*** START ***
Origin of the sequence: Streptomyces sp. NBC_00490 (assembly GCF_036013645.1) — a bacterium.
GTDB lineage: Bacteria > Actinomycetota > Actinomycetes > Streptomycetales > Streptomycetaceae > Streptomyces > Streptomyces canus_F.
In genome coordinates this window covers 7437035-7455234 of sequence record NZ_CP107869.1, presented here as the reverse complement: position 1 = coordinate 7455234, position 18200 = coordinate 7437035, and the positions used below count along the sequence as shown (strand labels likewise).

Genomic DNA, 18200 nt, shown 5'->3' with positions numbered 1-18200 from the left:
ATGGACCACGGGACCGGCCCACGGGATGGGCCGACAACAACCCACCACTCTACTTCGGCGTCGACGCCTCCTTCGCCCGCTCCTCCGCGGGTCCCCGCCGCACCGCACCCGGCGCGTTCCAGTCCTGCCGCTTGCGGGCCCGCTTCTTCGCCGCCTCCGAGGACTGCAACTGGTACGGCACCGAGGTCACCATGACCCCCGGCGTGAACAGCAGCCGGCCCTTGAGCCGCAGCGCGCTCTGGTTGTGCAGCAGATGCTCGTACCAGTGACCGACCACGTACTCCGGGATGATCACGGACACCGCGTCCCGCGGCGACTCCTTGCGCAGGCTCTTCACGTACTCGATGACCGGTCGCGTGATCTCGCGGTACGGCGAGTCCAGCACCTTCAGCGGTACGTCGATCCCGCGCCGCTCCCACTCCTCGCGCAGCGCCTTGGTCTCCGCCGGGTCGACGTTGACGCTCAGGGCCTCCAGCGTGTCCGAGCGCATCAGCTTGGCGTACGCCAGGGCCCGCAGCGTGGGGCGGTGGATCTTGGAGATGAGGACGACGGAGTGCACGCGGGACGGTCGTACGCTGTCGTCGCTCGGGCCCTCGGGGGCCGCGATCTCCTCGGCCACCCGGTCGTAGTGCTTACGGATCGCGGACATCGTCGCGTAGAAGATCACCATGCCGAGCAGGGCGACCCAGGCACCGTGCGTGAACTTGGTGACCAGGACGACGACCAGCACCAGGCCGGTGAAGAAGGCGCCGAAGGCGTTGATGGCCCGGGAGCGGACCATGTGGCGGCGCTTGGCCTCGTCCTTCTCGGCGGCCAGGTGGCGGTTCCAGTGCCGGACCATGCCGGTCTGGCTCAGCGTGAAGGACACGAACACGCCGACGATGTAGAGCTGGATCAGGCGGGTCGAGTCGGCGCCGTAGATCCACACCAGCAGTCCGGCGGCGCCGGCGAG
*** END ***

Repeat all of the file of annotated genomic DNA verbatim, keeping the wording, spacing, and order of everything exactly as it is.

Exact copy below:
Origin of the sequence: Streptomyces sp. NBC_00490 (assembly GCF_036013645.1) — a bacterium.
GTDB lineage: Bacteria > Actinomycetota > Actinomycetes > Streptomycetales > Streptomycetaceae > Streptomyces > Streptomyces canus_F.
In genome coordinates this window covers 7437035-7455234 of sequence record NZ_CP107869.1, presented here as the reverse complement: position 1 = coordinate 7455234, position 18200 = coordinate 7437035, and the positions used below count along the sequence as shown (strand labels likewise).

Genomic DNA, 18200 nt, shown 5'->3' with positions numbered 1-18200 from the left:
ATGGACCACGGGACCGGCCCACGGGATGGGCCGACAACAACCCACCACTCTACTTCGGCGTCGACGCCTCCTTCGCCCGCTCCTCCGCGGGTCCCCGCCGCACCGCACCCGGCGCGTTCCAGTCCTGCCGCTTGCGGGCCCGCTTCTTCGCCGCCTCCGAGGACTGCAACTGGTACGGCACCGAGGTCACCATGACCCCCGGCGTGAACAGCAGCCGGCCCTTGAGCCGCAGCGCGCTCTGGTTGTGCAGCAGATGCTCGTACCAGTGACCGACCACGTACTCCGGGATGATCACGGACACCGCGTCCCGCGGCGACTCCTTGCGCAGGCTCTTCACGTACTCGATGACCGGTCGCGTGATCTCGCGGTACGGCGAGTCCAGCACCTTCAGCGGTACGTCGATCCCGCGCCGCTCCCACTCCTCGCGCAGCGCCTTGGTCTCCGCCGGGTCGACGTTGACGCTCAGGGCCTCCAGCGTGTCCGAGCGCATCAGCTTGGCGTACGCCAGGGCCCGCAGCGTGGGGCGGTGGATCTTGGAGATGAGGACGACGGAGTGCACGCGGGACGGTCGTACGCTGTCGTCGCTCGGGCCCTCGGGGGCCGCGATCTCCTCGGCCACCCGGTCGTAGTGCTTACGGATCGCGGACATCGTCGCGTAGAAGATCACCATGCCGAGCAGGGCGACCCAGGCACCGTGCGTGAACTTGGTGACCAGGACGACGACCAGCACCAGGCCGGTGAAGAAGGCGCCGAAGGCGTTGATGGCCCGGGAGCGGACCATGTGGCGGCGCTTGGCCTCGTCCTTCTCGGCGGCCAGGTGGCGGTTCCAGTGCCGGACCATGCCGGTCTGGCTCAGCGTGAAGGACACGAACACGCCGACGATGTAGAGCTGGATCAGGCGGGTCGAGTCGGCGCCGTAGATCCACACCAGCAGTCCGGCGGCGCCGGCGAG